This seems like a good idea.
The all-boys San Antonio Academy has long used an internal e-mail system provided by a company called Gaggle. So when Gaggle launched the Social Learning Wall application this year, the private academy’s administrators jumped at the opportunity to train their students on safe and respectful social networking techniques. The social wall allows students to create profiles that can be viewed internally and be filtered and monitored for content.
“Does it not make sense for us to help prepare (students) for the world they’re already facing and help teach them to avoid pitfalls that could cost them dearly?” Head of School John Webster said after reflecting on reports of people who had lost jobs or marred reputations through inappropriate social networking.
The academy has about 350 students in pre-K through eighth grade. But only the 200 or so fourth-graders through eighth-graders are allowed to use the social wall, Webster said.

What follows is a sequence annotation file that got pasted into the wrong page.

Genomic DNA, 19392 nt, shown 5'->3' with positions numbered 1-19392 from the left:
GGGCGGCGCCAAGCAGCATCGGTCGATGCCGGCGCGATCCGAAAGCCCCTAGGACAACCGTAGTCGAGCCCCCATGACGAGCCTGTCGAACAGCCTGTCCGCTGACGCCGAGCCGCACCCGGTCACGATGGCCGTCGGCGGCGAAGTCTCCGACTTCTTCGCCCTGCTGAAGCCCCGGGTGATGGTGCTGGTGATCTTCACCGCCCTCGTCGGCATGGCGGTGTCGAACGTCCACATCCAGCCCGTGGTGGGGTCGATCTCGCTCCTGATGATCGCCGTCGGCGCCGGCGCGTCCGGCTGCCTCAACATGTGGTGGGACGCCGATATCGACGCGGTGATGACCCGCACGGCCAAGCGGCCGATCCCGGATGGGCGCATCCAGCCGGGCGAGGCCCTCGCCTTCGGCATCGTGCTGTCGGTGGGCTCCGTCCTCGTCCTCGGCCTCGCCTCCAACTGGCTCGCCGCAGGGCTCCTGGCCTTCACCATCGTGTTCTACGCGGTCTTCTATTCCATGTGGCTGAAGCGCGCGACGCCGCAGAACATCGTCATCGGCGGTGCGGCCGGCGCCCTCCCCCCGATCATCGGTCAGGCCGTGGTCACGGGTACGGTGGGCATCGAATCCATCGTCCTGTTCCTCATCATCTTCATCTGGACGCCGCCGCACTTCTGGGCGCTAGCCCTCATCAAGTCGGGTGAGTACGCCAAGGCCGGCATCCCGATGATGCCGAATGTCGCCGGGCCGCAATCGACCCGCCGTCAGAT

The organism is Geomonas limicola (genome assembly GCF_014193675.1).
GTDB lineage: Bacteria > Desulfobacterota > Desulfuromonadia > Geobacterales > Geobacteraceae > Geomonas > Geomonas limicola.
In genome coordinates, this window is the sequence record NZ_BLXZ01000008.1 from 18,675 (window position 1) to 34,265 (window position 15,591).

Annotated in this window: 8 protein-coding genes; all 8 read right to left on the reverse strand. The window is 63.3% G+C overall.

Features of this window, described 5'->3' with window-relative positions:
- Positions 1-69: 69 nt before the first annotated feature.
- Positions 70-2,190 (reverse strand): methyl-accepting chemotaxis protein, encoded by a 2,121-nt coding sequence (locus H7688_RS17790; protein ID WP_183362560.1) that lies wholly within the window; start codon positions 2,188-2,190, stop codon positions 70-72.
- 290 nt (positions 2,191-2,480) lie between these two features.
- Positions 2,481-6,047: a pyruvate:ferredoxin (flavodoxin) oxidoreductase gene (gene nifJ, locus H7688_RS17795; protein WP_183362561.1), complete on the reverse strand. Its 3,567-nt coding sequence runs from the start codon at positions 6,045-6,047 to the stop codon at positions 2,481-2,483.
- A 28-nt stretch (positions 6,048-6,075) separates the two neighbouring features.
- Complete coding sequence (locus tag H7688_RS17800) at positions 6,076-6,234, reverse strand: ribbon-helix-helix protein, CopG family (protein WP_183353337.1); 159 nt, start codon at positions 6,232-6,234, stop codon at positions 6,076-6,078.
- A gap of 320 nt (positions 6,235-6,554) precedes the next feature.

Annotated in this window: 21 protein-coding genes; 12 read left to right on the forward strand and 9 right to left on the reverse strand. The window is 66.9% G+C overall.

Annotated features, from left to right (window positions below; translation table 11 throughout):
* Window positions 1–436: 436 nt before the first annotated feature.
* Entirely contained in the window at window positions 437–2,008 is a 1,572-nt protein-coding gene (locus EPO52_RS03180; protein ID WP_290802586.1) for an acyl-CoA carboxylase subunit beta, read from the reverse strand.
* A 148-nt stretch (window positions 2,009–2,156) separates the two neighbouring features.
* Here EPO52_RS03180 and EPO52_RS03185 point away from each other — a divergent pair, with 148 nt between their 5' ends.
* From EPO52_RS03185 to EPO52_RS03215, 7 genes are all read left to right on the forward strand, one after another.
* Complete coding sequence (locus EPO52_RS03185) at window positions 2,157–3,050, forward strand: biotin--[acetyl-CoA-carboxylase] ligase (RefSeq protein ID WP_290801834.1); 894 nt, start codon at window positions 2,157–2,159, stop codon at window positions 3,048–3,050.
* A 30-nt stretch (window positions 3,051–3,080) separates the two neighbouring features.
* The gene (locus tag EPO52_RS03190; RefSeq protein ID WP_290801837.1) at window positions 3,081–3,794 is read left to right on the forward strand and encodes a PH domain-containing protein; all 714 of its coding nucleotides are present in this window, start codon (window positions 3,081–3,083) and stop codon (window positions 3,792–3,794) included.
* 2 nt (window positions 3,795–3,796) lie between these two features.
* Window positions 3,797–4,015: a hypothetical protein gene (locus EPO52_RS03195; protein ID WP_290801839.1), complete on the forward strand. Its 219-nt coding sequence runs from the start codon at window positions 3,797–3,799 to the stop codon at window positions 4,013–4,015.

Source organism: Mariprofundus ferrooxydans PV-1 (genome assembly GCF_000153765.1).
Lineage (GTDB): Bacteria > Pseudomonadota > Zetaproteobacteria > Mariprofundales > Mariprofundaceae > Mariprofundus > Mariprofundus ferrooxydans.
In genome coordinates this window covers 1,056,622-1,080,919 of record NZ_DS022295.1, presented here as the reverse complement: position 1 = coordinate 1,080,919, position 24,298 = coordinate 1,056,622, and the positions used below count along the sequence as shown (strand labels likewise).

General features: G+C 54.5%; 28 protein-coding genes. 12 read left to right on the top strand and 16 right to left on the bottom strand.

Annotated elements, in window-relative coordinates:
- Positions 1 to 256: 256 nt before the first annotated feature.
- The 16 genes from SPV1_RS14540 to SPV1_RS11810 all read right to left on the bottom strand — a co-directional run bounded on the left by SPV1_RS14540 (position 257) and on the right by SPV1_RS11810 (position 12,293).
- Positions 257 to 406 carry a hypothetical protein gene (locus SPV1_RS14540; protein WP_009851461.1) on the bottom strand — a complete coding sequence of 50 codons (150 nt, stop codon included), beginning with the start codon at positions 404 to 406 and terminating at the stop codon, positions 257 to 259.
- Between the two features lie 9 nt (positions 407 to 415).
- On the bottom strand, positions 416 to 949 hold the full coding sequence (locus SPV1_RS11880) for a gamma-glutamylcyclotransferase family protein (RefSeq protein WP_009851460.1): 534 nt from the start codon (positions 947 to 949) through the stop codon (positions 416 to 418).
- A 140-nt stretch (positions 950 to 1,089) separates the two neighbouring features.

If students do get into trouble, Webster said there will be consequences. For example, a student may lose e-mail or social wall privileges for a week or two for spreading an inappropriate joke. But Webster said using the site is meant to be a learning experience where any missteps taken will be in the contained school environment.
Linda Gielen, the academy’s technology facilitator, monitors the site. Gielen said thus far she has only had to speak with students about such things as using too many exclamation points, rambling or typing in capital letters.
Frankly, just teaching proper use of the CAPS LOCK KEY makes this a worthwhile effort to me. I don’t know how practical this would be for a public school to attempt, but I’m glad to see someone is thinking about it nonetheless.